BY CATHERINE YESAYAN
Several months prior to my trip to Seattle, WA, I received an email about a painting exhibition in Fresno, CA featuring the works Seattle-based artist Marine Zuloyan.
I was quick to contact her, telling her about my plans to visit Seattle to learn about its Armenian community, and asked if she would help me meet the local Armenians there. She responded and said that she’s the wife of the presiding parish priest of the Armenian Apostolic Church in Seattle and that she would be happy to assist me.
Our correspondence continued until, on Saturday, June 17, I arrived in Seattle from Yerevan. The following day, I ordered an Uber taxi and arrived at the church as the liturgy was coming to a close.
That Sunday, on June 18, there were a few special activities taking place at the church. The first had to do with Father’s Day, and the second with recognizing the graduating class of 2023. It was also the last day of school for students of the Armenian language school, which is adjacent to the church.
After the mass, the Lady’s Society had prepared delectable snacks, and some sweets and fruit. There were about 50 to 60 people in attendance.
I had a chance to speak with a few members. Most of them were either from Armenia or from Baku, who had fled the violent pogroms, which were directed against ethnic Armenians by Azerbaijan in 1990s. Some of the Armenians from Baku could only speak Russian and English, but they had the desire to learn Armenian.
There were also a few Armenians from Iran. I met Aida Mansourian, who is originally from Julfa in Iran. She had moved from Phoenix, Arizona to Seattle only seven months earlier. In her short stay in Seattle, she was able to initiate a program to transcribe the liturgy over a screen in English and Russian.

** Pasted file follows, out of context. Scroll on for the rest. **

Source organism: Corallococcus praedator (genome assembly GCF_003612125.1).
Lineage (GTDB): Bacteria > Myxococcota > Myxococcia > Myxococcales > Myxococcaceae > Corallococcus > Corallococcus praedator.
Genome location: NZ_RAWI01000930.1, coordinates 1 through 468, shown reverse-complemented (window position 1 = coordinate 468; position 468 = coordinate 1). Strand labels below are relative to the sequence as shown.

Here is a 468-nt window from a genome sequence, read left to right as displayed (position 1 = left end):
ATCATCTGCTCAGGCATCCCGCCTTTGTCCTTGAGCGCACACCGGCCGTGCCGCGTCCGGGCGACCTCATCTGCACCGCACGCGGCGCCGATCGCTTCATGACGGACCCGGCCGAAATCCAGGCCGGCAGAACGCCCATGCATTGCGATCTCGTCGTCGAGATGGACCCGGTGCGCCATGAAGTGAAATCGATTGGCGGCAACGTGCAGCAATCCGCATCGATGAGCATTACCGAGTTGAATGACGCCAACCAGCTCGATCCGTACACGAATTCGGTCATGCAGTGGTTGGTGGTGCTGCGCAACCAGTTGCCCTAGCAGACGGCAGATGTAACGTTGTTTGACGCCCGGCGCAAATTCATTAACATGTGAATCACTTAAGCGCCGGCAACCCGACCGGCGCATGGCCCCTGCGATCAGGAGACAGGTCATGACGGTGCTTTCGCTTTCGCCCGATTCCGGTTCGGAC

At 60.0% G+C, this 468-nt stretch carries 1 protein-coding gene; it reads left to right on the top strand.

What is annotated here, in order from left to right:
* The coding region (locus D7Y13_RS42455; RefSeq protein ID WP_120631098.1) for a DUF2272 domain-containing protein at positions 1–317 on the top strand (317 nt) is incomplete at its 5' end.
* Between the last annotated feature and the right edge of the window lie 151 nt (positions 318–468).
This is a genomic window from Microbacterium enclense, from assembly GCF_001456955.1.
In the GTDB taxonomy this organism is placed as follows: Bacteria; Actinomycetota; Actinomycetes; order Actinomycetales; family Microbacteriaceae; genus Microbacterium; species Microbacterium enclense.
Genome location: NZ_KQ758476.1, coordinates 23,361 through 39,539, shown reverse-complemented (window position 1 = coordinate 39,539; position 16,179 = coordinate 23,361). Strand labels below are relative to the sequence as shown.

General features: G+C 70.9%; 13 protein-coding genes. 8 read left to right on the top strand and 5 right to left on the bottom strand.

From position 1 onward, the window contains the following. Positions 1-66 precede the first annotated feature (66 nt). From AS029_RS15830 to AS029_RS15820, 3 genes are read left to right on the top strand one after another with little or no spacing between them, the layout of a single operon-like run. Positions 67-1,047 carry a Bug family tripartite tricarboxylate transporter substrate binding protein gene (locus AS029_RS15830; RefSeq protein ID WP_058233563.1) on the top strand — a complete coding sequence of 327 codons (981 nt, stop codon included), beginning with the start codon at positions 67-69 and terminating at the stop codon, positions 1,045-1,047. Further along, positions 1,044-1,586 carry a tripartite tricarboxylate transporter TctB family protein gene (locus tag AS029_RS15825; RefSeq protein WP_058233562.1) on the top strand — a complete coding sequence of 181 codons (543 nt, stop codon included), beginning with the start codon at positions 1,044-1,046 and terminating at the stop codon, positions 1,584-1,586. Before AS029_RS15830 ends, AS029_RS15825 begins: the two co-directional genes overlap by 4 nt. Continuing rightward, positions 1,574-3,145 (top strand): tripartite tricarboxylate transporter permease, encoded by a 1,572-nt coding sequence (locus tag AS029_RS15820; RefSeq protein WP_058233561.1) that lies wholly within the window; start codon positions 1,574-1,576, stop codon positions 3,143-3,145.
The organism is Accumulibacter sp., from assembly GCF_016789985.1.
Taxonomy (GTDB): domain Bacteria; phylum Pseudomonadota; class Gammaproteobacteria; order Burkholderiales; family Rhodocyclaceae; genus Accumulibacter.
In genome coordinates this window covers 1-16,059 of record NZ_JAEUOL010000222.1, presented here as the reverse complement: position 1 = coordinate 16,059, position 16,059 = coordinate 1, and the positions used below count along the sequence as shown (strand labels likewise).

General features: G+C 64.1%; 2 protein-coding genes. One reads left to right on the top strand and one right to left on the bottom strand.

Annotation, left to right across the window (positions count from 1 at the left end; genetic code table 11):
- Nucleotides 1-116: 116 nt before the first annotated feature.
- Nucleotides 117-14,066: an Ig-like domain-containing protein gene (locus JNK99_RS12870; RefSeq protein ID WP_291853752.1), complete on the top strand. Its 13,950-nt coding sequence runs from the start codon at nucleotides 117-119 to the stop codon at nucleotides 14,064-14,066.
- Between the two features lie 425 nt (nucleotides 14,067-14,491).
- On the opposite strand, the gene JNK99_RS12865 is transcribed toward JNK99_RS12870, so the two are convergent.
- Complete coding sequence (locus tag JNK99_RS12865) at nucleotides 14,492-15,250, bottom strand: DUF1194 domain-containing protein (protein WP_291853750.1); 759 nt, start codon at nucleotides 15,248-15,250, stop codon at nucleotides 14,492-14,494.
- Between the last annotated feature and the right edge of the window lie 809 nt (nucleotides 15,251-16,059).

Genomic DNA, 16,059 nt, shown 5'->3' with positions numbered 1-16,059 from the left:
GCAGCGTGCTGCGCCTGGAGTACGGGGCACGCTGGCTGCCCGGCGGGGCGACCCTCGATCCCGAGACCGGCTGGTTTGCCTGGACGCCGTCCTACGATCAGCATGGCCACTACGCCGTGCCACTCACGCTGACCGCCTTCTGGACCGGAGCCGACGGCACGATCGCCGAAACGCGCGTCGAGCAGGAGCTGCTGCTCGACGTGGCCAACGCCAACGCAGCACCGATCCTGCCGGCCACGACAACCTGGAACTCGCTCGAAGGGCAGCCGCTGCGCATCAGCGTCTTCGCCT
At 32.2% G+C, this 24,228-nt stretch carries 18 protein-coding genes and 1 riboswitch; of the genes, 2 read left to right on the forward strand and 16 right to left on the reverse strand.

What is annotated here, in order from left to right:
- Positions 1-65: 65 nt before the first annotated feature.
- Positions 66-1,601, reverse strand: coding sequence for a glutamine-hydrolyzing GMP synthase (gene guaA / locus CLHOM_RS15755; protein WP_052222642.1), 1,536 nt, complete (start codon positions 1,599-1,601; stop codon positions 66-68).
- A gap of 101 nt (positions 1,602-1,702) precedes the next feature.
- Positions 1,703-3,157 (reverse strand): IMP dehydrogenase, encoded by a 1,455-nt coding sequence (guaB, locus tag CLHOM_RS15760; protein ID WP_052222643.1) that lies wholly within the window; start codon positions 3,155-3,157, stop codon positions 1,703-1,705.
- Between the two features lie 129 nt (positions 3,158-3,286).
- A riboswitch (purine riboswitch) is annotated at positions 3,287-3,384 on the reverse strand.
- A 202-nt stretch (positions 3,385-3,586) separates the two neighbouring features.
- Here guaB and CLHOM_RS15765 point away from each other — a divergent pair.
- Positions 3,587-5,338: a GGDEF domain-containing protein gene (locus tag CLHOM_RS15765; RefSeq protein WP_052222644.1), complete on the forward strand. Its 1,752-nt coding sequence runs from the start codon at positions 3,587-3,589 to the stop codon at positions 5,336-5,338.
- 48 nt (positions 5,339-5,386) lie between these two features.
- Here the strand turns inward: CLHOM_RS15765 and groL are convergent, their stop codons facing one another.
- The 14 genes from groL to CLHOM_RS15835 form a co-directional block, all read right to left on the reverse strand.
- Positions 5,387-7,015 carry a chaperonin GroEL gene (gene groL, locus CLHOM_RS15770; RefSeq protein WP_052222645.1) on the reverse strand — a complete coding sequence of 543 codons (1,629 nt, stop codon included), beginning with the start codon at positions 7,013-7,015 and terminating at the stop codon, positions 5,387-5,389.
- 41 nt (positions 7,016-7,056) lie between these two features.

I also met Levon, who is a deacon at the church. He had left Baku in 1989. He was very delighted that he would be able to enroll in adult Armenian language classes in September.
After the observance of the sacraments, I had a chance to meet with Rev. Vazgen Boyajyan and his wife Marine Zuloyan. The following is what I learned about the Apostolic Armenian Church of Seattle and its community.
In September of 2018 Rev. Boyajyan was appointed as the parish priest. Before coming to Seattle, he had served as a priest in Montreal, Canada. He arrived in Seattle with plenty of experience under his belt.
The Armenian Apostolic Parish of Seattle was established in 1981, with the blessing of Archbishop Vatché Hovsepian.
For nearly two decades, the Divine Liturgy (Holy Badarak) and the sacraments were administered, monthly, at the St. Andrew’s Episcopal Church by visiting Armenian priests.
The Parish Council, which was established in 1983, undertook many initiatives and, in 1987, asked the growing list of the members to begin investing money into a fund to build a church.
A year after they launched this new initiative, the devastating 1988 Spitak earthquake happened in Armenia. Just like all the Armenians in the diaspora, the Armenians of Seattle also raised funds for the victims of the devastating earthquake.
In addition to raising funds for the victims, members of the parish decided to contact media outlets—both TV networks and newspapers—to raise awareness of the disaster among non-Armenians.
On the occasion of the 75th anniversary of the Armenian Genocide, on April 20, 1990, in the city of Olympia, Washington governor Booth Gardner recognized April 24 as Armenian Genocide Commemoration Day.
In July of 1999, after 16 years from the date that the parish council was founded, the building committee purchased 2.6 acres of land in the City of Redmond for $250K to build the church.
The construction of the church began in 2010 and lasted for nearly two years. The new church, with its traditional Armenian architectural style, was consecrated in January of 2012 and was named Holy Resurrection, symbolizing the rebirth of the Armenian community in Seattle.
In 2018, the Parish Council purchased a house, adjacent to the church, to serve as an educational, cultural, and social hub for the community. They named the new center “Armenian House.”